The oak comes indeed from the acorn, but then the acorn was dropped by an earlier oak.  Every man began with the union of an ovum and a spermatozoon, but the ovum and the spermatozoon came from two fully developed human beings.  The modern express engine came from the Rocket:  but the Rocketcame, not from something under and more elementary than itself but from something much more developed and highly organized–the mind of a man, and a man of genius.  Modern art may have developed from ‘savage’ art.  But then the very first picture of all did not ‘evolve’ itself; it came from something overwhelmingly greater than itself, from the mind of that man who by seeing for the first time that marks on a flat surface could be made to look like animals and men, proved himself to excel in sheer blinding genius any of the artists who have succeeded him.  It may be true that if we trace back any existing civilization to its beginnings we shall find those beginnings crude and savage:  but then when you look closer you usually find that those beginnings themselves come from a wreck of some earlier civilization.  In other words, the apparent instances of, or analogies to, Evolution which impress the folk imagination, operate by fixing our attention on one half of the process.  What we actually see all around us is a double process–the perfect ‘dropping’ an imperfect seed which in its turn develops to perfection.  By concentrating exclusively on the record or upward movement in this cycle we seem to see ‘evolution’.  I am not in the least denying that organisms on this planet may have ‘evolved’.  But if we are to be guided by the analogy of Nature as we now know her, it would be reasonable to suppose that this extraordinary process was the second half of a long pattern–that the crude beginnings of life on this planet have themselves been ‘dropped’ there by a full and perfect life.

C. S. Lewis, “The Funeral of a Great Myth”, Christian Reflections

So now we get to what actually happened on June 5, 1832.  General Lamarque was a general who served valiantly under Napoleon, then went on to a long and distinguished career in the Senate after the Restoration, where he was a vigorous advocate for the people and well loved by the people.  But he was old and his health was failing, and it was no secret that he was about to go any day.  The city of Paris was in a state of unrest, because the July Revolution of 1830 had brought adverse changes to the economy while the hoped-for reforms were very slow to materialize.  The student and worker revolutionary groups were looking for any excuse to go off, while the government was on edge fearing the event that might set them off.  Finally General Lamarque died, and his funeral was set for June 5.  The funeral procession wound all through the city, and when it got to the Pont d’Austerlitz, that was when it happened.  Shots were fired, the call to arms went out, and mayhem ensued throughout the city.  Barricades went up all over town, and key buildings and factories were taken by the insurgents.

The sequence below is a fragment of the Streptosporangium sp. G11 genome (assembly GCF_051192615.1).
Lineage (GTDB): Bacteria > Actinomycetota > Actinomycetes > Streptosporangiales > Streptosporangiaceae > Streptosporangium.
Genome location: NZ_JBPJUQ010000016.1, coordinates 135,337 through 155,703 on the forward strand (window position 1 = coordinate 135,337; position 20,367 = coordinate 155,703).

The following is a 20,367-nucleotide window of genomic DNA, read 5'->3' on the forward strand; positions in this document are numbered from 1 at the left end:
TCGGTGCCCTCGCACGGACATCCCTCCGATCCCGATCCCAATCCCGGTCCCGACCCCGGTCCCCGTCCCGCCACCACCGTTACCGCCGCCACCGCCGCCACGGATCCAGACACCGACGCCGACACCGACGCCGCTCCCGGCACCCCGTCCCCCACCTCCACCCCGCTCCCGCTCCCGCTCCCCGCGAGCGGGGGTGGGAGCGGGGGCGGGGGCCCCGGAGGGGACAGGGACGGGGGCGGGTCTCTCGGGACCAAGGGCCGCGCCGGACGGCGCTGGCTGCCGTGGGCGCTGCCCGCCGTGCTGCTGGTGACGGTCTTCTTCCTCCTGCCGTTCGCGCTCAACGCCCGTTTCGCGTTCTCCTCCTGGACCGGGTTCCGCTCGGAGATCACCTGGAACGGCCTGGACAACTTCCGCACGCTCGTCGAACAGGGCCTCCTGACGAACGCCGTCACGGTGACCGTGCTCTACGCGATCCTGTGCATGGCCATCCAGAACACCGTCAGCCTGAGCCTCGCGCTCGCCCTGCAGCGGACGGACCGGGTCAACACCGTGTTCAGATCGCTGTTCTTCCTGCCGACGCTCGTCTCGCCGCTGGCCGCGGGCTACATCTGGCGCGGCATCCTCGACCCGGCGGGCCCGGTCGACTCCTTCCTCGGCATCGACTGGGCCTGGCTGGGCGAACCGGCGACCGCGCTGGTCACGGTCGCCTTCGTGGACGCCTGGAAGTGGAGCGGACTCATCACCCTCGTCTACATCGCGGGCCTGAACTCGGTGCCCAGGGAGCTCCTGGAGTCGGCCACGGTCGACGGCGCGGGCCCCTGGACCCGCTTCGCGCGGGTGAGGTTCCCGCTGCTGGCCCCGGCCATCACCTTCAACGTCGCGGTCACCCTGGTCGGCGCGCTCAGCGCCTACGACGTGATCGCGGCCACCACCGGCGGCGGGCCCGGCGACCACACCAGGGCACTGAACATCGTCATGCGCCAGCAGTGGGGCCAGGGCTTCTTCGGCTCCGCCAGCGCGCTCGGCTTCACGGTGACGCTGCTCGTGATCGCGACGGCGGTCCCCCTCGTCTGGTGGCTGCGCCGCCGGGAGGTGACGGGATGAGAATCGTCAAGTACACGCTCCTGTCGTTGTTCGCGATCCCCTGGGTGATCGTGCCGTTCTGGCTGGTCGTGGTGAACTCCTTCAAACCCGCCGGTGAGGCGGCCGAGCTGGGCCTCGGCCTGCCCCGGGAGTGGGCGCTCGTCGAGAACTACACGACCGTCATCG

Paris is a strange city, almost surreal, in that you can have violent insurrection in one part of the city while, less than two blocks away, people are going on about their usual lives as if nothing is happening.

Paris grows accustomed to everything very quickly–it’s only an emeute–and Paris is so busy that it does not get worked up over such a trifle.  These colossal cities alone can contain such spectacles.  These immense precincts alone can contain at the same time a civil war and an indescribably eerie tranquility.  Usually, when the insurrection begins, when the drum, the long roll, the call to arms are heard, the shopkeeper merely says, “It seems there’s some squabble at the Rue Saint-Martin.”

Or:  “Faubourg Saint-Antoine.”

Often he adds coolly, “Somewhere down that way.”

…They fire at each other on the street corners, in an arcade, in a cul-de-sac; barricades are taken, lost, retaken; blood flows, the fronts of the houses are riddled with grapeshot, bullets kill people in their beds, corpses litter the pavement.  A few streets away, you hear the clicking of billiard balls in the cafes.

The theaters open their doors and play comedies; the curious chat and laugh two steps from these streets full of war.  The fiacres jog along; passersby are going to dine in the city, sometimes in the very area where there is fighting.  In 1831 a fusillade was suspended to let a wedding party pass by.

But on this night everything was different.  The city was afraid.  No one dared to go out.  Rumors flew about horrible things happening in the city; no one knew what was going on.  The theaters did not open that night.  Housewives went crazy when their husbands did not come home.  The jails were overcrowded with people who were detained upon suspicion of causing trouble.

This time, however, in the armed contest of the 5th of June 1832, the great city felt something that was, perhaps, stronger than herself.  She was afraid.  Everywhere, in the most distant and the most “disinterested” quarters, you saw doors, windows, and shutters closed in broad daylight.  The courageous were armed, the cowards hid.  The careless and busy wayfarer disappeared.  Many streets were as empty as at four in the morning.  Alarming stories went the rounds, ominous rumors were spread….Paris seemed more and more ominously lit by the stupendous flame of the uprising.